Saturday, January 14, 2023

 560. Realist and idealist

 I am astonished to see that in philosophy the old debate still rages between realism and idealism. In my view, this is just superseded confusion. The realist and idealist are both right and wrong, or both half right. Here comes what I have been arguing for a long time, also in this blog.

 As the idealist says, we form our observations and perceptions according to more or less anchored forms of thought. On the other hand, those ideas develop in interaction with the world. Thus, reality is somehow woven into our ideas. Those ideas must be adequate to reality, to some extent, or we would not have survived evolution.

 Evolution of the human being occurred for a long time, in some 300-400 000 years, when the human being was a hunter-gatherer. Critical for survival was an adequate perception of things sitting or moving in time and space, such as the cave that gave shelter, a lost child, the movement of prey in hunting, or predator in being hunted, location of an enemy in war, the trajectory of an incoming spear. There is less pressure for adequate thought in modern life, which turns around abstractions such as meaning, happiness, justice, virtue, democracy, culture. We conceive of such abstractions in metaphor from objects located or moving in time and space (Lakoff and Johnson, 1980), as when we say we are ‘in’ love’ or ‘at’ war. We see communication as packages of meaning transported along a ‘communication channel’. We see causality as people or storms moving things.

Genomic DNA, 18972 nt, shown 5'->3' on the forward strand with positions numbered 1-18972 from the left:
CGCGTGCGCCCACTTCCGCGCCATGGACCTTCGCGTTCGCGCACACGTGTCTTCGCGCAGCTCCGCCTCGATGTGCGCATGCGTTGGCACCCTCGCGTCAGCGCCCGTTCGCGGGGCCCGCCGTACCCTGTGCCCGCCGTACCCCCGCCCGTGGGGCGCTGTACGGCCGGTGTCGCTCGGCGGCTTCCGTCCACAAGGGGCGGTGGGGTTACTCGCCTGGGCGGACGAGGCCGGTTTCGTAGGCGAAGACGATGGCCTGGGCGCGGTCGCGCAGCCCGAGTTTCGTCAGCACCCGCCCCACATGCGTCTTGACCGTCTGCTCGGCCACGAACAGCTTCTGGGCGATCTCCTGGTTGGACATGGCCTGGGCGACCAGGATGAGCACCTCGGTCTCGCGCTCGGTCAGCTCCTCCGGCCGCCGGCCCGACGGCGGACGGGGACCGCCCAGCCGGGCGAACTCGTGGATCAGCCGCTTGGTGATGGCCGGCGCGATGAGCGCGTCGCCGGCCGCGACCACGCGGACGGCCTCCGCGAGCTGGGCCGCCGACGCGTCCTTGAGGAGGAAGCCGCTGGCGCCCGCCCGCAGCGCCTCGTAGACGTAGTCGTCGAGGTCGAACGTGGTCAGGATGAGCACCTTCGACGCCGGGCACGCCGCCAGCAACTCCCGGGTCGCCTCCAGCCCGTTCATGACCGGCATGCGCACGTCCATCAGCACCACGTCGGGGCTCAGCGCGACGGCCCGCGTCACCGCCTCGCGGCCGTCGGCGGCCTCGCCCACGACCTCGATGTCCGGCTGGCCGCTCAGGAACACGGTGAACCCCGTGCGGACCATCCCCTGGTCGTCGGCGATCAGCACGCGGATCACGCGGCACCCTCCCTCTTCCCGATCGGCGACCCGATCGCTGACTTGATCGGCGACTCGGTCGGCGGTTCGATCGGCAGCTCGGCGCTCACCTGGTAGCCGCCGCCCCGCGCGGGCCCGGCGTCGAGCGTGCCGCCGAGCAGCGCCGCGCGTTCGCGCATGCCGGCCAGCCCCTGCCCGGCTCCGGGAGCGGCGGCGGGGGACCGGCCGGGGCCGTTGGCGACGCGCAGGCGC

So, both the idealist and the realist are partly right when we take a dynamic, evolutionary view, of thoughts developing and adjusting to the world.


Lakoff , G. and M. Johnson. 1980, Metaphors we live by, Chicago, IL: University of Chicago Press.

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